Malaysia

Back to News

MALAYSIA: FAMOUS FILMMAKER & CO. CONTINUE THE FIGHT

14th August, 2018

This article relates to a copyright dispute between Elias Idris (hereinafter referred to as the “Plaintiff” or “Appellant”) and well-known local filmmaker Datuk Mohd. Yusof Md Aslam, along with his son Mohd Syamsul Md Yusof and a movie production company, Skop Productions Sdn.Bhd. (hereinafter referred to as the “Defendants” or “Respondents”).

The Plaintiff, who is the author of the novel ‘’Aku Bohsia’’, claimed that the Defendants had infringed his copyright as they had produced a movie titled "Bohsia: Jangan Pilih Jalan Hitam", which had similar contents, theme, plot, characters and messages as his novel and therefore the Defendants had infringed his copyright.

Both the novel and the movie portrayed a similar theme of young sexual victim girls and their involvement with who are often involved with illegal racers. Both the novel and the movie also contain similar plots, where two main characters were being raped by their own fathers and how they got involved with the illegal racers.

There were also similar messages conveyed. Firstly, both the novel and movie urge the society to sympathise with these girls and to overcome this social issue as well as to find means to rehabilitate both the girls and the illegal racers. Attention is also drawn to certain parties who take advantage of them, in particular the pimps who would prostitute these girls. Secondly, both the novel and the movie also focus on the vices of drug abuse, gambling, alcoholism, illegal racing along with their effects towards society.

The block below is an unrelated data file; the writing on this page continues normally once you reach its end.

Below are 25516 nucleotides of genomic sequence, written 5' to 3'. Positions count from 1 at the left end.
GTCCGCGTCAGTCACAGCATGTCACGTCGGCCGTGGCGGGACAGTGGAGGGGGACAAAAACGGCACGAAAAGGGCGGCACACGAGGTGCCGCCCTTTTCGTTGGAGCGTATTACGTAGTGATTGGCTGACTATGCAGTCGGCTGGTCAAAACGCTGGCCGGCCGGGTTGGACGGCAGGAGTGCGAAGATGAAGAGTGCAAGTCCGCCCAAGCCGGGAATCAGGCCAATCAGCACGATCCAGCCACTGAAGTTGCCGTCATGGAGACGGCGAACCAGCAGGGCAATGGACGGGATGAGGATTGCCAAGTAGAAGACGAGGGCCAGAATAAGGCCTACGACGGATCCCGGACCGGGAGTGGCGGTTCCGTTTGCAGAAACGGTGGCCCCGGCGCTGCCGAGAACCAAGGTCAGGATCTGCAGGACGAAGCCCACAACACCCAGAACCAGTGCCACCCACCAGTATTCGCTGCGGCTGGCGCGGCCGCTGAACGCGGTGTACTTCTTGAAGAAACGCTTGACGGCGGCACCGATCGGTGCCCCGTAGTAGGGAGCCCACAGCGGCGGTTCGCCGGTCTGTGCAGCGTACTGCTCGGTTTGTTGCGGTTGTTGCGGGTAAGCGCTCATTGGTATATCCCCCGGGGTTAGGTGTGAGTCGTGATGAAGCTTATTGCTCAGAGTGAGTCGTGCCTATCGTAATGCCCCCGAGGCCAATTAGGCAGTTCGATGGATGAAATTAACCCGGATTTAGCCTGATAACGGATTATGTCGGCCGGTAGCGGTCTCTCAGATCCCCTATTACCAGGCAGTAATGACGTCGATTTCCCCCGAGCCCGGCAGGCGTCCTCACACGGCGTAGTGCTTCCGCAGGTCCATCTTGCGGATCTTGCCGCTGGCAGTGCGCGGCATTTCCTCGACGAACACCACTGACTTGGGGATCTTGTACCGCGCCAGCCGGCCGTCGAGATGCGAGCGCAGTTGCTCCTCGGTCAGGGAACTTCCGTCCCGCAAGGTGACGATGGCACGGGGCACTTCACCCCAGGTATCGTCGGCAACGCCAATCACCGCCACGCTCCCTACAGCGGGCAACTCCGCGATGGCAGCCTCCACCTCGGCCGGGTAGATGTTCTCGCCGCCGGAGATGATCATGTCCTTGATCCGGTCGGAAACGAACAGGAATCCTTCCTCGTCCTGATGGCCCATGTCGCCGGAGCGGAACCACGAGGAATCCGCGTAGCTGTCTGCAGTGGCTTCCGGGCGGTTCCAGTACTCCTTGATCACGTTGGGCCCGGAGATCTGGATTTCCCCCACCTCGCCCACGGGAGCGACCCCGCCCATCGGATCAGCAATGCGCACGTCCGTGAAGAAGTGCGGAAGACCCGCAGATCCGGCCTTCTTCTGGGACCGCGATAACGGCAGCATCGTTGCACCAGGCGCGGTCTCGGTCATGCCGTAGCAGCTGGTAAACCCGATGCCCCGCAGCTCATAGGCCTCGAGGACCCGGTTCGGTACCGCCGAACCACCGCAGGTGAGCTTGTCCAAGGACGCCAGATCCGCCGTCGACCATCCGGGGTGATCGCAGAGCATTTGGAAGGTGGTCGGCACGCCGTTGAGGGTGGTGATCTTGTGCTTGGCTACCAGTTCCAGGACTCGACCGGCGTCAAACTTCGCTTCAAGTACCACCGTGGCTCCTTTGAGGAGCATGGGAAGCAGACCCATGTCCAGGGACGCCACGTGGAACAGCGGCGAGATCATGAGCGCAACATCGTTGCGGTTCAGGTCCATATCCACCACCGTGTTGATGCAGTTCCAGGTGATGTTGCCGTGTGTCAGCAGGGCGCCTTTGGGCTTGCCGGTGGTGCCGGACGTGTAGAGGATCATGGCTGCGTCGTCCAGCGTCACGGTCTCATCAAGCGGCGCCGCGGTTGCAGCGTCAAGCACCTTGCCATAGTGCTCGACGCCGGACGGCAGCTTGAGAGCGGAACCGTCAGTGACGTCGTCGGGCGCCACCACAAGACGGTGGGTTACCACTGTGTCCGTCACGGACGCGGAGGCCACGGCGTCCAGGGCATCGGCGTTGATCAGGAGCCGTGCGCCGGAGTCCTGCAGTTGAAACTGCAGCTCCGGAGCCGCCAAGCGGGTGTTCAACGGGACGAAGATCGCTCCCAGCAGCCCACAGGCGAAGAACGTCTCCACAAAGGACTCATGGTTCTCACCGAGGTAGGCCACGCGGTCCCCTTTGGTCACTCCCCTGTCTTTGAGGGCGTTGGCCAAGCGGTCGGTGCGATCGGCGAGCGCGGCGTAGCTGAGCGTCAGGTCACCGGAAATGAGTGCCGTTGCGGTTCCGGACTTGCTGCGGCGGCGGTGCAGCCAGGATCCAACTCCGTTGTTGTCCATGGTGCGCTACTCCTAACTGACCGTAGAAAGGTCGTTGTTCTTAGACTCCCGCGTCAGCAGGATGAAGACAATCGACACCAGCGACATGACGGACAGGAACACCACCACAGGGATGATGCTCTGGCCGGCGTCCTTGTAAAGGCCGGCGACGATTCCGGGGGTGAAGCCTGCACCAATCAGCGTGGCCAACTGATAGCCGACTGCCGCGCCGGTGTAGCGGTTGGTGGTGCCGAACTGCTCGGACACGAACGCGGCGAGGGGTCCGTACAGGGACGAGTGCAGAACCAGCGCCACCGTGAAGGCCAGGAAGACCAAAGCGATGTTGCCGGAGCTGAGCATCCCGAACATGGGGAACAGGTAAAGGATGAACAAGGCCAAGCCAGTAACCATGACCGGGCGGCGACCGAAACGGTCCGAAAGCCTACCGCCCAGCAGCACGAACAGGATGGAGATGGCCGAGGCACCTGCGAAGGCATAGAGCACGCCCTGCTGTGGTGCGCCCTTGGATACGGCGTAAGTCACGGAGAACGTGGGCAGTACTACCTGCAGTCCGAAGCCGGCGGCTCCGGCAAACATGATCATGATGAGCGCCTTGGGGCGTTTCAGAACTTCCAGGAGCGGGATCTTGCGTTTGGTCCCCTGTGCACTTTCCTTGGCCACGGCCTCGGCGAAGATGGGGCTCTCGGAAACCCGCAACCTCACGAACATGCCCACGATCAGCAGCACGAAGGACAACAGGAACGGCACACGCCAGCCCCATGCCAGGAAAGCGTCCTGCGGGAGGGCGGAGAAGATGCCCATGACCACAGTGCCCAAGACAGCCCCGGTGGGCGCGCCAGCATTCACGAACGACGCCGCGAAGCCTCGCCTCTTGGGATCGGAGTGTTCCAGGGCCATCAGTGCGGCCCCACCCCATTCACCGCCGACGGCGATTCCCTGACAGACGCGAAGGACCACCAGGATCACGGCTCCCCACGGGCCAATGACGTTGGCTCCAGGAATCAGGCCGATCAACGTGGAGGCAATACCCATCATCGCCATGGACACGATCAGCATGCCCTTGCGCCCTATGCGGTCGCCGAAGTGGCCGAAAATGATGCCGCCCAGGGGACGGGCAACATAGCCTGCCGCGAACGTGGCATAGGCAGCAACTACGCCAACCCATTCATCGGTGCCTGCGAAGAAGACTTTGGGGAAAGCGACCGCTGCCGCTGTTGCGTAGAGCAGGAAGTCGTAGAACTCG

After the hearing at the High Court, the High Court dismissed the Plaintiff’s claim. The Plaintiff then filed an appeal against the decision at the Court of Appeal. After the hearing, the Court of Appeal had concluded that there was a substantial similarity between the Plaintiff’s novel and the Defendants’ movie that cannot be considered as merely coincidental. For example, certain character traits, even specific events and relationships in the lives of the characters. These cannot be termed as similarities in ideas, nor are they considered as commonplace general ideas.

The Court of Appeal also held that evidence of causal connection between the original work and the infringing copy can be established directly or indirectly. In this case, the Court was of the view that the causal connection was indirect in the sense that that the original work had been published and was therefore available to the public. Thus the Defendants would have had prior access to the novel. Even if the novel was no longer in the market, it would still presumably be available in libraries and bookstores. The Court held that the meaning of ‘causal connection’ should not be given a restrictive interpretation, otherwise it would leave a lot of original works
unprotected.

Thus, the Court of Appeal allowed the Appellant’s claim and found that there was indeed copyright infringement on the part of the Respondents. However, this copyright dispute has yet to end. The Respondents had filed an appeal at the Federal Court against the decision of the Court of Appeal. The Federal Court, in response, had granted a leave to appeal based on the following questions:
1. Is publication itself sufficient satisfaction to the legal requirement of causal connection in order to succeed in a claim on infringement of copyright?

2.  In carrying out the test in Megnaway Enterprise Sdn Bhd v Soon Lian Hock (sole proprietor of the firm Performance Audio & Car Accessories Enterprise) [2009] 3 MLJ 525, is there a legal duty for the court to examine and evaluate both the distinct materials being the subject matter under the claim on infringement of copyright)?

At the time of writing, the Federal Court has yet to fix a hearing date.